The revision of the “Eurovignette” Directive should enable Member States to internalise costs related to pollution and congestion caused by heavy goods (external costs). They will also be able to integrate an amount which reflects the cost of air and noise pollution caused by traffic and the cost of congestion imposed upon other vehicles into tolls levied on heavy goods vehicles. The amounts will vary depending on the Euro emission category, the distance travelled, the location and time of use of roads. Member States must use the revenue gained in this way on projects related to developing sustainable transport. The charge must be collected through electronic systems which do not create hindrance to the free flow of traffic or local nuisance at tollbooths. Moreover, the scope of the Directive is intended to extend beyond the trans-European transport network.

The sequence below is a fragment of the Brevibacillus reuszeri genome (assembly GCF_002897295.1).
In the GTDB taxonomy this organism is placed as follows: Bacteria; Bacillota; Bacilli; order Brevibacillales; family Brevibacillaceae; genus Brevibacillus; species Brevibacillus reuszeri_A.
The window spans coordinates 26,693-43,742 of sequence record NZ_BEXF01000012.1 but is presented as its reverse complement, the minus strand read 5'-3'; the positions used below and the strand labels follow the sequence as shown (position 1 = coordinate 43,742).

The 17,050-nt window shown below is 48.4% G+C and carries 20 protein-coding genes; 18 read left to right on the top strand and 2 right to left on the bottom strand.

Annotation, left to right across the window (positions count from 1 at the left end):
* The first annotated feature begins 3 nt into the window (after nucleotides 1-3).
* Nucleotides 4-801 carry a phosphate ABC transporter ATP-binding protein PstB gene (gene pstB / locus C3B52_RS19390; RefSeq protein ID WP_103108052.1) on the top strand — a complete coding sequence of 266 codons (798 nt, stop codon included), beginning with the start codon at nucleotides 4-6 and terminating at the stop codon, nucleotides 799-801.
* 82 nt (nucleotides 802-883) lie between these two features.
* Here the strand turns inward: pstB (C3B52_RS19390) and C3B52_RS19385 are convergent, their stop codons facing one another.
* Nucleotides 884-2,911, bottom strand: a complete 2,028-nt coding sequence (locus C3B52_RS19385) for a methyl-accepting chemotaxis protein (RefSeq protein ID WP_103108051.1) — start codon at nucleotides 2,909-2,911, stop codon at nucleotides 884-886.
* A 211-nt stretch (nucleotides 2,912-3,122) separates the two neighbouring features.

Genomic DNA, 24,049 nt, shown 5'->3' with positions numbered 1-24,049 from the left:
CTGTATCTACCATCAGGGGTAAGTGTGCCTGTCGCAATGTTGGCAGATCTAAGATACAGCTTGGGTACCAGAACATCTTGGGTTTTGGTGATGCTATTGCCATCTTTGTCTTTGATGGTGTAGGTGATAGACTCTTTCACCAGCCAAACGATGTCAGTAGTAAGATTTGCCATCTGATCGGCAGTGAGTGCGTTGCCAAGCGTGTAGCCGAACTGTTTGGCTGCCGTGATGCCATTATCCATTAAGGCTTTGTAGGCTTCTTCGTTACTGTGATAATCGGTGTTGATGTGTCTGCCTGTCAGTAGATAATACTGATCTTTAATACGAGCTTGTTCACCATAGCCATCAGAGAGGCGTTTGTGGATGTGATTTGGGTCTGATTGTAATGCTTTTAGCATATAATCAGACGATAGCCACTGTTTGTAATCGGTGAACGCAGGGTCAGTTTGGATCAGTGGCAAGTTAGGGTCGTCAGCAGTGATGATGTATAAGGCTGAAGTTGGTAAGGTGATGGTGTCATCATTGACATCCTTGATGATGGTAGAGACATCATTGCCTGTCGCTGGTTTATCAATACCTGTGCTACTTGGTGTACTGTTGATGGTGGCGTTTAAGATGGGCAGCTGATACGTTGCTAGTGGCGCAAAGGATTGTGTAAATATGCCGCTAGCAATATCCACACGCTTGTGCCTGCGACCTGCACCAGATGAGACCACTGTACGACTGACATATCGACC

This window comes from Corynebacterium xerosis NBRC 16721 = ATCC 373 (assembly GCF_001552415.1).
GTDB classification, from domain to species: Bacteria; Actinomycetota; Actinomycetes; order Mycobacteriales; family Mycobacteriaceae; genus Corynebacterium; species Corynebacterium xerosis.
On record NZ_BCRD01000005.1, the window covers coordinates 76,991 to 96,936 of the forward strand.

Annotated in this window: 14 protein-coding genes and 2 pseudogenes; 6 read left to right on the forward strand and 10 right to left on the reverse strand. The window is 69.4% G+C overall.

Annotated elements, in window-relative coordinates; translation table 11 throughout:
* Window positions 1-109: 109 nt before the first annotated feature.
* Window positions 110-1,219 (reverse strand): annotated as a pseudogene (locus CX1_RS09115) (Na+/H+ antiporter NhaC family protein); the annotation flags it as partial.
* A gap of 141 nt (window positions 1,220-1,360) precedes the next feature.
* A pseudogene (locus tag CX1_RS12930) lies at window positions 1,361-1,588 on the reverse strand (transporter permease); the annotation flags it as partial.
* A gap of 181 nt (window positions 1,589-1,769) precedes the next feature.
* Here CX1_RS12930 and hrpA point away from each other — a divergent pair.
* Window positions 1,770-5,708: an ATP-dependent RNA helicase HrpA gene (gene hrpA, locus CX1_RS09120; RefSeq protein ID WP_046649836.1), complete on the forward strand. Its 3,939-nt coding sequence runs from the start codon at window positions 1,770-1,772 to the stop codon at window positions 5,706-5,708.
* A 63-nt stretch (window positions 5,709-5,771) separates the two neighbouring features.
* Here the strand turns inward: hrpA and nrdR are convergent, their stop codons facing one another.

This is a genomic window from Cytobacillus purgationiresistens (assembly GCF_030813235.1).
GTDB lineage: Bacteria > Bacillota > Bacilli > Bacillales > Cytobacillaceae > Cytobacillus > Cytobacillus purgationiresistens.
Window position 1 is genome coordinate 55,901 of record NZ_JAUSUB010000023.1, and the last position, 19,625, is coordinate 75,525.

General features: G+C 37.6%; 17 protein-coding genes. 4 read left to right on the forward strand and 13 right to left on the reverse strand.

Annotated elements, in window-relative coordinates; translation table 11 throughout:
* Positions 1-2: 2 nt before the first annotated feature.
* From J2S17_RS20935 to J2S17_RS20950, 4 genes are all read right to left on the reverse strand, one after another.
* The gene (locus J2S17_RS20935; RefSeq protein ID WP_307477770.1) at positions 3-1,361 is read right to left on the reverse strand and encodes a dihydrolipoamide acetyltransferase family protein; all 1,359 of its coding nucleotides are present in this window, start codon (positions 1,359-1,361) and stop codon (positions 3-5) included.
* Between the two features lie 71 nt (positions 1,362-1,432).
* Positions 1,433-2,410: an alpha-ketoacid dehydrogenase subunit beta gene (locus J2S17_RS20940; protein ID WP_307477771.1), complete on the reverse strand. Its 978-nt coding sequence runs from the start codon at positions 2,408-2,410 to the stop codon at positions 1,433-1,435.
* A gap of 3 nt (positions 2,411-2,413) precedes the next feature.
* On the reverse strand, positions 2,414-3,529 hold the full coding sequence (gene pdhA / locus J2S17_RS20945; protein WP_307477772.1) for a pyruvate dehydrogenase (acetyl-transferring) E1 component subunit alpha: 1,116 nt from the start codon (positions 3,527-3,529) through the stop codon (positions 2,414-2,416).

Radiological protection for persons undergoing medical examination or treatment

Radiological protection for persons undergoing medical examination or treatment

Outline of the Community (European Union) legislation about Radiological protection for persons undergoing medical examination or treatment


These categories group together and put in context the legislative and non-legislative initiatives which deal with the same topic.

Public health > Threats to health

Radiological protection for persons undergoing medical examination or treatment

Document or Iniciative